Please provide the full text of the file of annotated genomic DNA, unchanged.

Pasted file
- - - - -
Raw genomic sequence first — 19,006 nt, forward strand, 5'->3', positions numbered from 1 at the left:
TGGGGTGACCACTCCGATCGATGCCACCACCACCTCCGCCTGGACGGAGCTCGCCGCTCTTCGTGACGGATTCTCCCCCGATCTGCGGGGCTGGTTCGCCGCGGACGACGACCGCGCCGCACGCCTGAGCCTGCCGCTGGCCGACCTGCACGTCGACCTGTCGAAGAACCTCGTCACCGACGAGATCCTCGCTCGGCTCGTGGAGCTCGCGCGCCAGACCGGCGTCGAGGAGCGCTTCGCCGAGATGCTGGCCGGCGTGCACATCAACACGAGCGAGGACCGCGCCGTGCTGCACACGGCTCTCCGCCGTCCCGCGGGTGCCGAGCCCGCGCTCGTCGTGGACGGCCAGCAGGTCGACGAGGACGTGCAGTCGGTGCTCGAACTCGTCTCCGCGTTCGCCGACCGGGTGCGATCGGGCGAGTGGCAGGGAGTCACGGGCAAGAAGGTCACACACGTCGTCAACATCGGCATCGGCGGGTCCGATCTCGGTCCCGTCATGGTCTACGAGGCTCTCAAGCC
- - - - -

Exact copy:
Raw genomic sequence first — 19,006 nt, forward strand, 5'->3', positions numbered from 1 at the left:
TGGGGTGACCACTCCGATCGATGCCACCACCACCTCCGCCTGGACGGAGCTCGCCGCTCTTCGTGACGGATTCTCCCCCGATCTGCGGGGCTGGTTCGCCGCGGACGACGACCGCGCCGCACGCCTGAGCCTGCCGCTGGCCGACCTGCACGTCGACCTGTCGAAGAACCTCGTCACCGACGAGATCCTCGCTCGGCTCGTGGAGCTCGCGCGCCAGACCGGCGTCGAGGAGCGCTTCGCCGAGATGCTGGCCGGCGTGCACATCAACACGAGCGAGGACCGCGCCGTGCTGCACACGGCTCTCCGCCGTCCCGCGGGTGCCGAGCCCGCGCTCGTCGTGGACGGCCAGCAGGTCGACGAGGACGTGCAGTCGGTGCTCGAACTCGTCTCCGCGTTCGCCGACCGGGTGCGATCGGGCGAGTGGCAGGGAGTCACGGGCAAGAAGGTCACACACGTCGTCAACATCGGCATCGGCGGGTCCGATCTCGGTCCCGTCATGGTCTACGAGGCTCTCAAGCC